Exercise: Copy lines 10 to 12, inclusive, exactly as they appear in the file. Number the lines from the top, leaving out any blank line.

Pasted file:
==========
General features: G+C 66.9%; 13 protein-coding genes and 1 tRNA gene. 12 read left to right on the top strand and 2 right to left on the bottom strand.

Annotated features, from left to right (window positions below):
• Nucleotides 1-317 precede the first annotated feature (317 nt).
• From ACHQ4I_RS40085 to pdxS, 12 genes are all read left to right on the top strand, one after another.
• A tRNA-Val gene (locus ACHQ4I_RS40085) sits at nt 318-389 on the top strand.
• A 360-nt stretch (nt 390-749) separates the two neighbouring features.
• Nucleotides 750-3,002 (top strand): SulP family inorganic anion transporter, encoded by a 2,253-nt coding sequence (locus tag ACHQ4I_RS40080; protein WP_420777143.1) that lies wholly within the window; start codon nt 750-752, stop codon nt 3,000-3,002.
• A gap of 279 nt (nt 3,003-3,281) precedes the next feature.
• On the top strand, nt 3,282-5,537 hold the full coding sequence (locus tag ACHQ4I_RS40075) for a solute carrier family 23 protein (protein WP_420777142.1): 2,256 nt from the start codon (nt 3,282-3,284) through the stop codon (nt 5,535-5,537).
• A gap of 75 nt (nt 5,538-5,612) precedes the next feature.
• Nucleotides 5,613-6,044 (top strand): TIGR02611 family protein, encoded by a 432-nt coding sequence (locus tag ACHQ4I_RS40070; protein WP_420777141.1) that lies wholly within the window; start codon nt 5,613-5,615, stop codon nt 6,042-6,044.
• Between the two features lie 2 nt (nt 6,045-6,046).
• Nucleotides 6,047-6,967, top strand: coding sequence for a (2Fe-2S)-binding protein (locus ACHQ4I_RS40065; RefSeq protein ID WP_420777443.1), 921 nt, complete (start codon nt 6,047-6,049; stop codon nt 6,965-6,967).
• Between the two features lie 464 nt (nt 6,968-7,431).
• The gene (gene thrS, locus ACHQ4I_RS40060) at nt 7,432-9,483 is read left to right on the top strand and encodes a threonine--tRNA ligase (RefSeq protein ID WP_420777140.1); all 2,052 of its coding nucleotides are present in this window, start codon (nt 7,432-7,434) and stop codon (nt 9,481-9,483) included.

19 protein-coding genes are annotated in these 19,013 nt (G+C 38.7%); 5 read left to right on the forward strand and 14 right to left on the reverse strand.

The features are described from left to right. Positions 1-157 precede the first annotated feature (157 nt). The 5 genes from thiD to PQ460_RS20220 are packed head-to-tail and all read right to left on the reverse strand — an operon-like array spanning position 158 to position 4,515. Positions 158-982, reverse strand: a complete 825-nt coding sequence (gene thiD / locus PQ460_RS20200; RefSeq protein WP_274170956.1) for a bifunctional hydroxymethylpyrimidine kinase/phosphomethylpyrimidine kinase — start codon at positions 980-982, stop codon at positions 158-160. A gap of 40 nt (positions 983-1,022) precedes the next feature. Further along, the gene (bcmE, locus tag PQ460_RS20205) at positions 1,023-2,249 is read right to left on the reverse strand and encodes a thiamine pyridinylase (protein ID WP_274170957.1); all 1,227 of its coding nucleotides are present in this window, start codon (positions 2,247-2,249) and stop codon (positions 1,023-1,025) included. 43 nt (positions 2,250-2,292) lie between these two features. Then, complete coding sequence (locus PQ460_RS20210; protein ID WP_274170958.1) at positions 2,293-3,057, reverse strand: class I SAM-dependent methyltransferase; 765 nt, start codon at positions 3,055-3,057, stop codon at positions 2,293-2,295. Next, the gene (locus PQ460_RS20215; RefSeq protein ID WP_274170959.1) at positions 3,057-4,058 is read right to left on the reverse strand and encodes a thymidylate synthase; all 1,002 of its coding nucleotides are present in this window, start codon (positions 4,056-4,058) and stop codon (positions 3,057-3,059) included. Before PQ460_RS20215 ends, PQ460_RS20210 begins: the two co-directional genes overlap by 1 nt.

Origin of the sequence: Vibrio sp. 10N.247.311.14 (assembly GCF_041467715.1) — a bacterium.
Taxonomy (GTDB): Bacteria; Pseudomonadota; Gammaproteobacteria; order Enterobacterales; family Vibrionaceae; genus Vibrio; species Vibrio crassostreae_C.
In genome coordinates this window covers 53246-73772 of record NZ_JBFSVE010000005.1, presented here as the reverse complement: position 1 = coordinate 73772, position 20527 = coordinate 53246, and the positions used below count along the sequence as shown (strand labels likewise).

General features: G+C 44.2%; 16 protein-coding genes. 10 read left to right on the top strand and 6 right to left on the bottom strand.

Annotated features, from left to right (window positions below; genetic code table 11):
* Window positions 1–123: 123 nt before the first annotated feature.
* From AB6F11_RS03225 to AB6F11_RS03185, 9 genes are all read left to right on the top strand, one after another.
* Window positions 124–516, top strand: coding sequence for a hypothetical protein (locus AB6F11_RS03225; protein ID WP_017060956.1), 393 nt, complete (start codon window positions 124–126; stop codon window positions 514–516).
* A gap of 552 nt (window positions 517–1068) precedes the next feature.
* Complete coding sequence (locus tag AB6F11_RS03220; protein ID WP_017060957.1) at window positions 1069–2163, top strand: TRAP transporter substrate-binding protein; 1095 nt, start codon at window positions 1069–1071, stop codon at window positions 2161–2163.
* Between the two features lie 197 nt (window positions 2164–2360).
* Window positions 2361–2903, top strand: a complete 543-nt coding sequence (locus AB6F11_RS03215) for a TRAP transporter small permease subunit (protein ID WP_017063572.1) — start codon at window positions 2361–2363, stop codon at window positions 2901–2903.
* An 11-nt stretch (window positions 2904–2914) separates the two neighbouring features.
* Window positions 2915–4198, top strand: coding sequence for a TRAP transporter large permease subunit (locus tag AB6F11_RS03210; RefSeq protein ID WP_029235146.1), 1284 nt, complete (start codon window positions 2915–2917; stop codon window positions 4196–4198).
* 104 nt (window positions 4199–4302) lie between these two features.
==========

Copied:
• A gap of 75 nt (nt 5,538-5,612) precedes the next feature.
• Nucleotides 5,613-6,044 (top strand): TIGR02611 family protein, encoded by a 432-nt coding sequence (locus tag ACHQ4I_RS40070; protein WP_420777141.1) that lies wholly within the window; start codon nt 5,613-5,615, stop codon nt 6,042-6,044.
• Between the two features lie 2 nt (nt 6,045-6,046).